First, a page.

In After Virtue, Macintyre explains what happened next. The Enlightenment project of the 18th century was an attempt to build a “morality” (a word that had not existed in this sense before that time) loosed from theology. It was the project of constructing a wholly new human being After God, in which a new, personal moral sense — no longer eternal in nature, or accountable to any higher force — would form the basis of the culture and the individual.

Did it work? In a word: no. Post-Enlightenment “morality”, said Macintyre, was no substitute for a higher purpose or meta-human sense of meaning. If the correct path for society or the individual was based on nothing more than an individual’s personal judgement, then who or what was to be the final arbiter?

Ultimately, without that higher purpose to bind it, society would fall — as it has — into “emotivism”, relativism and ultimately disintegration. If every culture is cored around a sacred order — whether Christian, Islamic or Hindu, the veneration of ancestors or the worship of Odin — then the collapse of that order will lead inevitably to the collapse of the culture it supported. There is a throne at the heart of every culture, and whoever sits on it will be the force we take our instruction from. The modern experiment has been the act of dethroning both literal human sovereigns and the representative of the sacred order, and replacing them with purely human, and purely abstract, notions — “the people” or “liberty” or “democracy” or “progress.”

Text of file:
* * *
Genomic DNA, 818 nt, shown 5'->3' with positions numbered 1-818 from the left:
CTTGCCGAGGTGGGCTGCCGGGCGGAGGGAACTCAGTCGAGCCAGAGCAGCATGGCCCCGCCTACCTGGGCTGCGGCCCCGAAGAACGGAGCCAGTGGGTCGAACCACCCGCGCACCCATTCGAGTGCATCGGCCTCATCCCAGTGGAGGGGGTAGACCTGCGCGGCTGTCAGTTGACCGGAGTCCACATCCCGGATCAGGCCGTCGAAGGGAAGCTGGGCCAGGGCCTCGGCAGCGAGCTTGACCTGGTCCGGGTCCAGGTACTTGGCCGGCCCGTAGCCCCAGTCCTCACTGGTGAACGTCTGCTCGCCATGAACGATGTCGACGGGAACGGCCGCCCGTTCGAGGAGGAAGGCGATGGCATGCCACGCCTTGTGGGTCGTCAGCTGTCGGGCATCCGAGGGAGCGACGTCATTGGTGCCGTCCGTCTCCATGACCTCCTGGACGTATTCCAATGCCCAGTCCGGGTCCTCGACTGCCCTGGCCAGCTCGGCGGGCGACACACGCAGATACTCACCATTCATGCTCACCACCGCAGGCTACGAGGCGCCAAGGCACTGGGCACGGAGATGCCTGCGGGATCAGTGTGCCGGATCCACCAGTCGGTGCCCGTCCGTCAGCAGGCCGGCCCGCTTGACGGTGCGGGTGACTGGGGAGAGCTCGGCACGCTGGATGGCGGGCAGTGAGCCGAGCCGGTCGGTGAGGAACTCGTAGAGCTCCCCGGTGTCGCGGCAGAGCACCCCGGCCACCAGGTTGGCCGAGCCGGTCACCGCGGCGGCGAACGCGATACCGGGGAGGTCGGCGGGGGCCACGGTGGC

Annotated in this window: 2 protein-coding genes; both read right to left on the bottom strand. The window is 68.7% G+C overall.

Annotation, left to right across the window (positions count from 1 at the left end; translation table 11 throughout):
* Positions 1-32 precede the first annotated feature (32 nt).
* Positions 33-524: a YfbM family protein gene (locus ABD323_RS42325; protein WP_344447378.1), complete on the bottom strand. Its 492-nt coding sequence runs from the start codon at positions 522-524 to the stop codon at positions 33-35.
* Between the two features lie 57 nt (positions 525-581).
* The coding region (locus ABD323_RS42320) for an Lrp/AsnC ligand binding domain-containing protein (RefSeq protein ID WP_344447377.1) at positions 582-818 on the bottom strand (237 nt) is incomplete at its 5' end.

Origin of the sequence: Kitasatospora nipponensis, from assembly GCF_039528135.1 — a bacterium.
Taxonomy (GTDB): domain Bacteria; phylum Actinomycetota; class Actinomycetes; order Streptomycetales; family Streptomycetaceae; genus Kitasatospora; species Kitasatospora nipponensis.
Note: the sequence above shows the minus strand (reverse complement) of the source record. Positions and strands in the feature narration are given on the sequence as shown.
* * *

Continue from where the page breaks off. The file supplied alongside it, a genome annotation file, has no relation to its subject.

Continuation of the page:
I’m all for democracy (the real thing, please, not the corporate simulacra that currently squats in its place), but the dethroning of the sovereign — Christ — who sat at the heart of the Western sacred order did not lead to universal equality and justice. It led — via a bloody shortcut through Robespierre, Stalin and Hitler — to the complete triumph of the power of money, which has splintered our culture and our souls into a million angry shards.

The vacuum created by the collapse of our old taboos was filled by the poison gas of consumer capitalism. It has now infiltrated every aspect of our lives in the way that the Christian story once did, so much so that we barely even notice as it colonises everything — from the way we eat to the values we teach our children. Cut loose in a post-modern present — with no centre, no truth and no direction — we have not become independent-minded, responsible, democratic citizens in a human republic. We have become slaves to the self and to the power of money; broken worshippers before the monstrous idol of Progress. “In the ethics of the West,” wrote Spengler, “everything is direction, claim to power, will to affect the distant.”

After Virtue ends with its author declaring that the task we face today is similar to that set for those living through the collapse of Rome: not to “shore up the imperium” but to start building anew. Macintyre famously concluded that the West was waiting for “a new — and doubtless very different — St Benedict.” That was forty years ago, and we are still waiting, but it’s not a bad way to see the challenge we face. Despite the tragedy unfolding in Afghanistan, the post-Christian West is not at all short on ideas, arguments, insults, ideologies, stratagems, conflicts or world-saving machines. But it is very short on saints; and how we need their love, wisdom, discipline and stillness amidst the chaos of the times. Maybe we had better start looking at how to embody a little of these qualities ourselves.

This piece was originally published in August.